Tell your doctor or pharmacist if you are taking, have recently taken, or might take any other medicines, including medicines obtained without a prescription.

If you take other medicines at the same time as taking valganciclovir the combination could affect the amount of drug that gets into your blood stream or could cause harmful effects. Tell your doctor if you are already taking medicines that contain any of the following:

  • imipenem-cilastatin (an antibiotic). Taking this with valganciclovir can cause convulsions (fits)
  • zidovudine, didanosine, lamivudine, stavudine, tenofovir, abacavir, emtricitabine or similar kinds of drugs used to treat AIDS
  • adefovir or any other medicines used to treat Hepatitis B
  • probenecid (a medicine against gout). Taking probenecid and valganciclovir at the same time could increase the amount of ganciclovir in your blood
  • mycophenolate mofetil, ciclosporin or tacrolimus (used after transplantations)
  • vincristine, vinblastine, doxorubicin, hydroxyurea or similar kinds of drugs to treat cancer
  • trimethoprim, trimethoprim/sulpha combinations and dapsone (antibiotics)
  • pentamidine (drug to treat parasite or lung infections)
  • flucytosine or amphotericin B (antifungal agents)

Valganciclovir with food and drink

Valganciclovir should be taken with food. If you are unable to eat for any reason, you should still take your dose of valganciclovir as usual.

Pregnancy, breast-feeding and fertility

You should not take valganciclovir if you are pregnant unless your doctor recommends it. If you are pregnant or planning to become pregnant you must tell your doctor. Taking valganciclovir when you are pregnant could harm your unborn baby.

You must not take valganciclovir if you are breast-feeding. If your doctor wants you to begin treatment with valganciclovir you must stop breast-feeding before you start to take your tablets.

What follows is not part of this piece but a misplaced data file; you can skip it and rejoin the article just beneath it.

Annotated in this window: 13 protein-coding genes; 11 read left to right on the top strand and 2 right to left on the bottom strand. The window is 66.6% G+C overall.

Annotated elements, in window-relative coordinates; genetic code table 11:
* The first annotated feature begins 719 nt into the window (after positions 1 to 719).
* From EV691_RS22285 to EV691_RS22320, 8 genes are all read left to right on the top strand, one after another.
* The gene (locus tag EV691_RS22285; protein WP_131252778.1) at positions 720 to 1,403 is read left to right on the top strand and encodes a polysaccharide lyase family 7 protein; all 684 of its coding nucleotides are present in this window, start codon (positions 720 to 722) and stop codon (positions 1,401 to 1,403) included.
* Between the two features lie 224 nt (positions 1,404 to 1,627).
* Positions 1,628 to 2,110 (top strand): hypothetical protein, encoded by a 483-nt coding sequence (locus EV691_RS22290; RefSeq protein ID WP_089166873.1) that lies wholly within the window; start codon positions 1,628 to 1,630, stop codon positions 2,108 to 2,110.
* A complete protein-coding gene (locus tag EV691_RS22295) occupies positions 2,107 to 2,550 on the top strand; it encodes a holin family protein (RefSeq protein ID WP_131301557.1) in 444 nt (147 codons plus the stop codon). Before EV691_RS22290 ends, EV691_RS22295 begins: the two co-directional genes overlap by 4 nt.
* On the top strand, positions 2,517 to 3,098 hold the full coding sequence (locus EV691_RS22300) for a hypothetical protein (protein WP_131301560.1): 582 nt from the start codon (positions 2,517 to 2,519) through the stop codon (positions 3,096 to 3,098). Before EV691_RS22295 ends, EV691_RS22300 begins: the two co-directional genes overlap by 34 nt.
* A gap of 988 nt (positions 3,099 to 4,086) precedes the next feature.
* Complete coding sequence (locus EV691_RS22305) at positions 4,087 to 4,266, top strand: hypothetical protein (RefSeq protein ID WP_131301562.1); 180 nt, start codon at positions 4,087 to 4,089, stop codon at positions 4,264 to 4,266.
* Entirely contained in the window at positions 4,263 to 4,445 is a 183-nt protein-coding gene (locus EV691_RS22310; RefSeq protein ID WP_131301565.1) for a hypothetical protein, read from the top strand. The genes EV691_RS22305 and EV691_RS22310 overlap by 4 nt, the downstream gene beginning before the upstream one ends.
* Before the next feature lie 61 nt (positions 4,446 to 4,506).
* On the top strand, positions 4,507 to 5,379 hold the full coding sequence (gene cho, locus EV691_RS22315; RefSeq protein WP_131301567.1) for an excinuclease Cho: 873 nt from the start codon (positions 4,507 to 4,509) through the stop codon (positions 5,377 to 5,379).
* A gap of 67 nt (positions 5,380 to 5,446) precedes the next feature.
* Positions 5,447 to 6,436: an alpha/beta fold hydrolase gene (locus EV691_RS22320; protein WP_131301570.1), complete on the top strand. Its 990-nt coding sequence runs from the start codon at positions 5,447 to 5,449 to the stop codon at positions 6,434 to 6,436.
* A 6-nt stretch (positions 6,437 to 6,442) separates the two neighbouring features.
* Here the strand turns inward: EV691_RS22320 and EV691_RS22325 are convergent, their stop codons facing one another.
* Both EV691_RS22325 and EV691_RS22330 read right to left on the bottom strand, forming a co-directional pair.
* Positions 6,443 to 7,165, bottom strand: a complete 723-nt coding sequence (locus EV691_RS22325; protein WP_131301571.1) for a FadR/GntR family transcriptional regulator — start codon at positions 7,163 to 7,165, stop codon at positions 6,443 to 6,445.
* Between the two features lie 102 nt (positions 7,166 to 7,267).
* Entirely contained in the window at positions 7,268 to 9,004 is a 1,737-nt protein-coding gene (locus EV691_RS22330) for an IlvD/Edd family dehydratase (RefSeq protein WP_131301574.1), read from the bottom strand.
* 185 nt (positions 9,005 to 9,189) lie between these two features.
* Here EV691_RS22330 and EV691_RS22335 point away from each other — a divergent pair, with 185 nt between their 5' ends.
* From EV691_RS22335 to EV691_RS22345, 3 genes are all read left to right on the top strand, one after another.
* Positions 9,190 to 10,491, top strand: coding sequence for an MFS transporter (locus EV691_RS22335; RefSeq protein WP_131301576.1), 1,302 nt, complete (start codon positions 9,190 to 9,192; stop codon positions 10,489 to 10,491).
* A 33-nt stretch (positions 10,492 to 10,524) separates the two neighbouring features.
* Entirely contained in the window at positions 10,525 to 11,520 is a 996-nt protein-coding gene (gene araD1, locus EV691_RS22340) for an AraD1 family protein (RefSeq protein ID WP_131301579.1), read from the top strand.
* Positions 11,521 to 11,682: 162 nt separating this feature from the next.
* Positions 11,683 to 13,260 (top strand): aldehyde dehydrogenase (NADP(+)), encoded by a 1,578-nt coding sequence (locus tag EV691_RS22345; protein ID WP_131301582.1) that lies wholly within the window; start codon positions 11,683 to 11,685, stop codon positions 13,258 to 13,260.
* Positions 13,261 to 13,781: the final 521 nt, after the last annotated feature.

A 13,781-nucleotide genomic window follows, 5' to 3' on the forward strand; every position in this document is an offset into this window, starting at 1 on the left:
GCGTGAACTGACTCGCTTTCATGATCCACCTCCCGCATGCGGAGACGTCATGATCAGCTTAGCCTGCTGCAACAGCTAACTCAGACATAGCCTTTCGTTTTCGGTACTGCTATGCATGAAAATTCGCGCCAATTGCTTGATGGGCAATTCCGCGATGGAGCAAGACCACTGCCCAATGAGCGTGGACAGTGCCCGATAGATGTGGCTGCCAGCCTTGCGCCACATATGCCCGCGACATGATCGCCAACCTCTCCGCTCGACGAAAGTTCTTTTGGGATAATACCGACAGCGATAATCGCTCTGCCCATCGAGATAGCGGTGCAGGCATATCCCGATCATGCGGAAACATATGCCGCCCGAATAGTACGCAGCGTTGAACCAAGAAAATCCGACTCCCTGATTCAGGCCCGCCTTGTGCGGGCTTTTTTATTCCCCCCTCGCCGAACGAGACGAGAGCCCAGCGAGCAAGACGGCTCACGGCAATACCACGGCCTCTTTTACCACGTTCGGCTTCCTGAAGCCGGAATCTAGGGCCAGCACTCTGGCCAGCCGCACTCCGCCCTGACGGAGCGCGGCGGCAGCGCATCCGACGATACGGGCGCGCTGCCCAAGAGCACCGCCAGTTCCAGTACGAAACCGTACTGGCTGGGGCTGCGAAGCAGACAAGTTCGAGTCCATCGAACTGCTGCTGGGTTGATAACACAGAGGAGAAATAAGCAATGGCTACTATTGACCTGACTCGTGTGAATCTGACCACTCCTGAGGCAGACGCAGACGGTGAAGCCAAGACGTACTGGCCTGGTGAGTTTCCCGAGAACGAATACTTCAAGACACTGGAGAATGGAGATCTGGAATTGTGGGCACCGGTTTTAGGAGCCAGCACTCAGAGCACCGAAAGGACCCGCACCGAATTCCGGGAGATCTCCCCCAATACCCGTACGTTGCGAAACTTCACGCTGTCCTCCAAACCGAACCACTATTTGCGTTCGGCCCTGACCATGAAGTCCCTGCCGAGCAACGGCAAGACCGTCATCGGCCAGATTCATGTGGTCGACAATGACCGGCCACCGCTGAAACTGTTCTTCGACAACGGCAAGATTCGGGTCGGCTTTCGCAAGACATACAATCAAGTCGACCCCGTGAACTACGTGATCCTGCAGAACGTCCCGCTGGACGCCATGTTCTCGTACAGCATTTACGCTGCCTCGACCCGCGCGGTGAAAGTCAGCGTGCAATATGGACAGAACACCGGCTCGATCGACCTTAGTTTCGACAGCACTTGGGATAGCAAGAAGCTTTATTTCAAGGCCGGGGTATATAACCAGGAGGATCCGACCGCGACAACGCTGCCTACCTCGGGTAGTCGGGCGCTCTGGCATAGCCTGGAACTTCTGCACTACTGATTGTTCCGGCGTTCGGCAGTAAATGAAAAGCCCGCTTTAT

Women of childbearing age must use effective contraception when taking valganciclovir and for at least 30 days after treatment has finished.

Men whose partners could become pregnant should use condoms while taking valganciclovir and should continue to use condoms for 90 days after treatment has finished.

Driving and using machines

Do not drive or use any tools or machines if you feel dizzy, tired, shaky or confused while taking this medicine.

Ask your doctor or pharmacist for advice before taking any medicine.

3. How to take valganciclovir

Always take this medicine exactly as your doctor or pharmacist has told you. Check with your doctor or pharmacist if you are not sure.

You have to be careful when handling your tablets. Do not break or crush them. You should swallow them whole and with food whenever possible. If you accidentally touch damaged tablets, wash your hands thoroughly with soap and water. If any powder from the tablets gets in your eyes, rinse your eyes with sterile water or clean water if you do not have sterile water.

You must stick to the number of tablets as instructed by your doctor to avoid overdose.

Valganciclovir should, whenever possible, be taken with food - see section 2.

Adults:

Prevention of CMV disease in transplant patients

You should start to take this medicine within 10 days of your transplant. The usual dose is two tablets taken ONCE daily. You should continue with this dose for up to 100 days following your transplant. If you have received a kidney transplant, your doctor may advise you to take the tablets for 200 days.

Treatment of active CMV retinitis in AIDS patients (called induction treatment)

The usual dose is two tablets taken TWICE a day for 21 days (three weeks). Do not take this dose for more than 21 days unless your doctor tells you to, as this may increase your risk of possible side effects.

Longer term treatment to prevent recurrence of active inflammation in AIDS patients with CMV retinitis (called maintenance treatment)